It’s wintertime and hibernation is the new favorite national pastime. Staples include Netflix, chill (literally, it’s chilly), comfort food, and navigating what feels like the early-afternoon nightfall. Around this time of year there will undoubtedly be numerous casual mentions of the word “coma”, and we decided to feature the top usages, from our perspective, below. Quick irrelevant background information: “coma” means “hair” in Ancient Greek, “deep sleep” in modern Greek, and in Latin means “hair of the head.” So, do with that what you will.
This is probably the most-frequently referenced coma option, and we’ve all experienced it at some point or another. The holidays offer the critical combination of extended time indoors, time with difficult people that may result in stress eating, situations where awkward small talk is happening and can be avoided by getting more food, cooler weather requiring some extra fat for warmth, and the tradition of cooking/baking a lot of rich foods for celebrations. This coma seems kind of inevitable. And if you’re the type of person to bring a veggie platter to a holiday party, please see yourself out.
If you prefer all things cosmic, you can lean into the astronomical meaning of “coma”, which is a cloud of dust surrounding the nucleus of a comet. How celestial! Sounds kind of like the comet’s aura, if you will. We don’t know about auras or comets, so take everything we say about either with a grain of salt. Or – dust ;) Speaking of things pseudo-celestial, see our holiday horoscope guide for those of you into things being out of your control, for whatever reason.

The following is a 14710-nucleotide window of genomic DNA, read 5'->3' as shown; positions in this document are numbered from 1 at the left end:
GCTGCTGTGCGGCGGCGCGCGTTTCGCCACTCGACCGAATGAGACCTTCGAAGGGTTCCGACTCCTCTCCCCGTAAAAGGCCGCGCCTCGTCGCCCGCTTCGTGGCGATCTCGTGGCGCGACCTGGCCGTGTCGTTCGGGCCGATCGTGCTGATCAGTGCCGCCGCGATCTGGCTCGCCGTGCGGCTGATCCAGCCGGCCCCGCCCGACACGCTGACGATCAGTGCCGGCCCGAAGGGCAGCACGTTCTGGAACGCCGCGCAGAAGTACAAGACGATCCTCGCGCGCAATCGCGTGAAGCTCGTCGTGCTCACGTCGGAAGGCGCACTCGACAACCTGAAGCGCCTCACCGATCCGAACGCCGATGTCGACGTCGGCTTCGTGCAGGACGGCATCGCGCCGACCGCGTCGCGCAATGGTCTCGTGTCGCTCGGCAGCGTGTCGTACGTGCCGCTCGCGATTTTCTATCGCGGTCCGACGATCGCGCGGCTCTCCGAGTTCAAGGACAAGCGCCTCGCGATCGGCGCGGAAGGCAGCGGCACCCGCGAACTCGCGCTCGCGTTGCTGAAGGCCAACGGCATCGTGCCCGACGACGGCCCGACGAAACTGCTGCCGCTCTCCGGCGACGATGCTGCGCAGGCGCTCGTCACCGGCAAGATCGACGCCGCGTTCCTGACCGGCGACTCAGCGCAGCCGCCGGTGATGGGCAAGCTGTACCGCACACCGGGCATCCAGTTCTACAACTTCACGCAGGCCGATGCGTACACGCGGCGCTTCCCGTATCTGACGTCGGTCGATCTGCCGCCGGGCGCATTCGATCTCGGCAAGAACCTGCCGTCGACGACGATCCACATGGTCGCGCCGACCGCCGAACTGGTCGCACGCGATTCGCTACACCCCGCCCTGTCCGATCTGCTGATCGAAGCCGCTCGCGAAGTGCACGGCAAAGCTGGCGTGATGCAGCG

You know when people get really upset over the Oxford comma? Like, so upset that they want to fight about it with strangers? Sometimes, this condition can verge into unhealthy territory (which, if any people are coming to mind, are likely textbook examples of the unhealthy variety), and can push otherwise healthy individuals into a comatose state, which is the lesser-known Oxford Coma. It’s not discussed enough, but we’re doing our part to raise awareness. It’s also a sick little joke that comma and coma are so close in spelling, and not at all why this com(m)a was accidentally chosen for this list, in ANY way.
Apparently in Latin this literally means “having hair neatly curled”. How could you not like that? A perfect holiday word, because we all would like neatly curled hair for Santa / your weird aunt who likes to take too many pictures of you. It is also a taxonomic genus in the class Crinoidea, which is comprised of what, to our plebeian eyes, look to be sea stars. That’s as scientific as this list gets.
This lovely tourist destination is near and dear to our hearts, although none of us has ever been. That minor detail aside, we hear the Glass Museum is a must-see and there’s even a Bridge of Glass, designed in close collaboration with well-known glass artist Dave Chihuly. Glass bridges seems sketchy but we’ll go with it, Tacoma. It’s also a midsized port city, which is hard to beat! Who doesn’t love a medium-sized urban area where you can watch boats if you’re bored? Count us in.
If you have a coma you’d like us to consider, please let us know by carrier pigeon. We love your feedback, the above comas, really good bedding, and evidently the Oxford comma.
Happy overeating – and, if you try these sheets, oversleeping – season!